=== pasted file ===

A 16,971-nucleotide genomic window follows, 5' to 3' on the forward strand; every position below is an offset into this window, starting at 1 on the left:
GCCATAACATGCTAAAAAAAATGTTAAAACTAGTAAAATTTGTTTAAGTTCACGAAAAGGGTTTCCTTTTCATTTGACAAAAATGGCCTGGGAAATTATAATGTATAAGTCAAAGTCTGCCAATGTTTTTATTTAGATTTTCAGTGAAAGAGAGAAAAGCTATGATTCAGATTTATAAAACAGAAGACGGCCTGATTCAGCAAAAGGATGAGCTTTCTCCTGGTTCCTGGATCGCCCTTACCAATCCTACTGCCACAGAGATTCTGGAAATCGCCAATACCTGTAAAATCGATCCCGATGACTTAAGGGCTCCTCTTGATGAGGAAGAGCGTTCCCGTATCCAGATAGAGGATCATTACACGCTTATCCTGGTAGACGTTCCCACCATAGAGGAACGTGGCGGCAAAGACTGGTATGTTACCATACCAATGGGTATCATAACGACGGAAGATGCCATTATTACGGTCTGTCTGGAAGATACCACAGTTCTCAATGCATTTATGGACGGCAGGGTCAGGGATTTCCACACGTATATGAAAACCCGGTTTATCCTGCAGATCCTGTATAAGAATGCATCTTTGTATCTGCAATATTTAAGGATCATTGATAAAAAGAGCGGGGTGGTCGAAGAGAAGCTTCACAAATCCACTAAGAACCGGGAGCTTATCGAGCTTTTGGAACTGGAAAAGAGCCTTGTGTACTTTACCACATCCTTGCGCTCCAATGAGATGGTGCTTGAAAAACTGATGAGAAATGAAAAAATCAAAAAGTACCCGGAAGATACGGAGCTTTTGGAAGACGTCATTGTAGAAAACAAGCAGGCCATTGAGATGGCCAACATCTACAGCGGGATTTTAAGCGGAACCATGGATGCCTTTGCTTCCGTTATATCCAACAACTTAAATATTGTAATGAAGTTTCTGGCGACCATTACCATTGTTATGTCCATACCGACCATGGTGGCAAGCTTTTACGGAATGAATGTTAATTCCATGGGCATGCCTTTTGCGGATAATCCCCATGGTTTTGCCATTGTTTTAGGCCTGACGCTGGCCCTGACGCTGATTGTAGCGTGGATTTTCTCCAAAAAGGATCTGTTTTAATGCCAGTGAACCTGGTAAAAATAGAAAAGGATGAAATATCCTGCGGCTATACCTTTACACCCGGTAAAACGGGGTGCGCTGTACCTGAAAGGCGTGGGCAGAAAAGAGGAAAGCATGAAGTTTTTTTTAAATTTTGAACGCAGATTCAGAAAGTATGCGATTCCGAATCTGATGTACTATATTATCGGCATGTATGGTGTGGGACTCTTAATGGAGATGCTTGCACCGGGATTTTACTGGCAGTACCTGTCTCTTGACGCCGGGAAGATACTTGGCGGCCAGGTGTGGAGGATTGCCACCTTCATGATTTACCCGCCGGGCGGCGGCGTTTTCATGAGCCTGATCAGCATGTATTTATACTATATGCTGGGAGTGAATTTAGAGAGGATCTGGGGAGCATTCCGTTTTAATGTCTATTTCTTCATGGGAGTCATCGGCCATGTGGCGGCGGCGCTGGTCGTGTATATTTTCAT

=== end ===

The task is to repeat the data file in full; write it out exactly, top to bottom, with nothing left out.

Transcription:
A 16,971-nucleotide genomic window follows, 5' to 3' on the forward strand; every position below is an offset into this window, starting at 1 on the left:
GCCATAACATGCTAAAAAAAATGTTAAAACTAGTAAAATTTGTTTAAGTTCACGAAAAGGGTTTCCTTTTCATTTGACAAAAATGGCCTGGGAAATTATAATGTATAAGTCAAAGTCTGCCAATGTTTTTATTTAGATTTTCAGTGAAAGAGAGAAAAGCTATGATTCAGATTTATAAAACAGAAGACGGCCTGATTCAGCAAAAGGATGAGCTTTCTCCTGGTTCCTGGATCGCCCTTACCAATCCTACTGCCACAGAGATTCTGGAAATCGCCAATACCTGTAAAATCGATCCCGATGACTTAAGGGCTCCTCTTGATGAGGAAGAGCGTTCCCGTATCCAGATAGAGGATCATTACACGCTTATCCTGGTAGACGTTCCCACCATAGAGGAACGTGGCGGCAAAGACTGGTATGTTACCATACCAATGGGTATCATAACGACGGAAGATGCCATTATTACGGTCTGTCTGGAAGATACCACAGTTCTCAATGCATTTATGGACGGCAGGGTCAGGGATTTCCACACGTATATGAAAACCCGGTTTATCCTGCAGATCCTGTATAAGAATGCATCTTTGTATCTGCAATATTTAAGGATCATTGATAAAAAGAGCGGGGTGGTCGAAGAGAAGCTTCACAAATCCACTAAGAACCGGGAGCTTATCGAGCTTTTGGAACTGGAAAAGAGCCTTGTGTACTTTACCACATCCTTGCGCTCCAATGAGATGGTGCTTGAAAAACTGATGAGAAATGAAAAAATCAAAAAGTACCCGGAAGATACGGAGCTTTTGGAAGACGTCATTGTAGAAAACAAGCAGGCCATTGAGATGGCCAACATCTACAGCGGGATTTTAAGCGGAACCATGGATGCCTTTGCTTCCGTTATATCCAACAACTTAAATATTGTAATGAAGTTTCTGGCGACCATTACCATTGTTATGTCCATACCGACCATGGTGGCAAGCTTTTACGGAATGAATGTTAATTCCATGGGCATGCCTTTTGCGGATAATCCCCATGGTTTTGCCATTGTTTTAGGCCTGACGCTGGCCCTGACGCTGATTGTAGCGTGGATTTTCTCCAAAAAGGATCTGTTTTAATGCCAGTGAACCTGGTAAAAATAGAAAAGGATGAAATATCCTGCGGCTATACCTTTACACCCGGTAAAACGGGGTGCGCTGTACCTGAAAGGCGTGGGCAGAAAAGAGGAAAGCATGAAGTTTTTTTTAAATTTTGAACGCAGATTCAGAAAGTATGCGATTCCGAATCTGATGTACTATATTATCGGCATGTATGGTGTGGGACTCTTAATGGAGATGCTTGCACCGGGATTTTACTGGCAGTACCTGTCTCTTGACGCCGGGAAGATACTTGGCGGCCAGGTGTGGAGGATTGCCACCTTCATGATTTACCCGCCGGGCGGCGGCGTTTTCATGAGCCTGATCAGCATGTATTTATACTATATGCTGGGAGTGAATTTAGAGAGGATCTGGGGAGCATTCCGTTTTAATGTCTATTTCTTCATGGGAGTCATCGGCCATGTGGCGGCGGCGCTGGTCGTGTATATTTTCAT